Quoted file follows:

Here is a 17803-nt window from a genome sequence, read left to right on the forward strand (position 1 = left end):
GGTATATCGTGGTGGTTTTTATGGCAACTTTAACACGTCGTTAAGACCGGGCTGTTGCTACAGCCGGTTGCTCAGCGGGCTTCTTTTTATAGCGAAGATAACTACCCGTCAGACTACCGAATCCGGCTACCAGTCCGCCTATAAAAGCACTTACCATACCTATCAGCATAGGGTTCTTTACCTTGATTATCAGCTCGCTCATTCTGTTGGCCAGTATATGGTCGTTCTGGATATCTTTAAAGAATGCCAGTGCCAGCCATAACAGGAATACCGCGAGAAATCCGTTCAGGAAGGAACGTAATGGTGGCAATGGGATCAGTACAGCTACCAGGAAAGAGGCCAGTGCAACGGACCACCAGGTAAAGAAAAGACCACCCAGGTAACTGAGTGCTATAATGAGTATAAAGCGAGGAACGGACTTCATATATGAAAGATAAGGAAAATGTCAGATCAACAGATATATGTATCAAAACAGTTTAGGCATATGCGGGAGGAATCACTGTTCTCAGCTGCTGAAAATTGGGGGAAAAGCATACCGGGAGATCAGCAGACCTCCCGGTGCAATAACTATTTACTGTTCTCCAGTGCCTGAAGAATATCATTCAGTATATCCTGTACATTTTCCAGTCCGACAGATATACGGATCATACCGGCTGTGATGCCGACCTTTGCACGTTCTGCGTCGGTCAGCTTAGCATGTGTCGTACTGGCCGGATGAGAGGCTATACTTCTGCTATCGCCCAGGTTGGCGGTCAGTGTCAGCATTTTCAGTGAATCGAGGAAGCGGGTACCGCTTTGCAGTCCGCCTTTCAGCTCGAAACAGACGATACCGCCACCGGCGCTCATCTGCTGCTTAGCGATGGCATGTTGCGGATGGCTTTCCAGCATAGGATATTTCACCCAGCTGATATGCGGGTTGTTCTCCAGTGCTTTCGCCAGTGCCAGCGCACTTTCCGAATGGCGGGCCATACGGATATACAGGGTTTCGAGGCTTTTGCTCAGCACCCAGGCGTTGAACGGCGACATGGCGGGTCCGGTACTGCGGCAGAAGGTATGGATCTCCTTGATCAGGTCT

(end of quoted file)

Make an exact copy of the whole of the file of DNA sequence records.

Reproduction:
Here is a 17803-nt window from a genome sequence, read left to right on the forward strand (position 1 = left end):
GGTATATCGTGGTGGTTTTTATGGCAACTTTAACACGTCGTTAAGACCGGGCTGTTGCTACAGCCGGTTGCTCAGCGGGCTTCTTTTTATAGCGAAGATAACTACCCGTCAGACTACCGAATCCGGCTACCAGTCCGCCTATAAAAGCACTTACCATACCTATCAGCATAGGGTTCTTTACCTTGATTATCAGCTCGCTCATTCTGTTGGCCAGTATATGGTCGTTCTGGATATCTTTAAAGAATGCCAGTGCCAGCCATAACAGGAATACCGCGAGAAATCCGTTCAGGAAGGAACGTAATGGTGGCAATGGGATCAGTACAGCTACCAGGAAAGAGGCCAGTGCAACGGACCACCAGGTAAAGAAAAGACCACCCAGGTAACTGAGTGCTATAATGAGTATAAAGCGAGGAACGGACTTCATATATGAAAGATAAGGAAAATGTCAGATCAACAGATATATGTATCAAAACAGTTTAGGCATATGCGGGAGGAATCACTGTTCTCAGCTGCTGAAAATTGGGGGAAAAGCATACCGGGAGATCAGCAGACCTCCCGGTGCAATAACTATTTACTGTTCTCCAGTGCCTGAAGAATATCATTCAGTATATCCTGTACATTTTCCAGTCCGACAGATATACGGATCATACCGGCTGTGATGCCGACCTTTGCACGTTCTGCGTCGGTCAGCTTAGCATGTGTCGTACTGGCCGGATGAGAGGCTATACTTCTGCTATCGCCCAGGTTGGCGGTCAGTGTCAGCATTTTCAGTGAATCGAGGAAGCGGGTACCGCTTTGCAGTCCGCCTTTCAGCTCGAAACAGACGATACCGCCACCGGCGCTCATCTGCTGCTTAGCGATGGCATGTTGCGGATGGCTTTCCAGCATAGGATATTTCACCCAGCTGATATGCGGGTTGTTCTCCAGTGCTTTCGCCAGTGCCAGCGCACTTTCCGAATGGCGGGCCATACGGATATACAGGGTTTCGAGGCTTTTGCTCAGCACCCAGGCGTTGAACGGCGACATGGCGGGTCCGGTACTGCGGCAGAAGGTATGGATCTCCTTGATCAGGTCT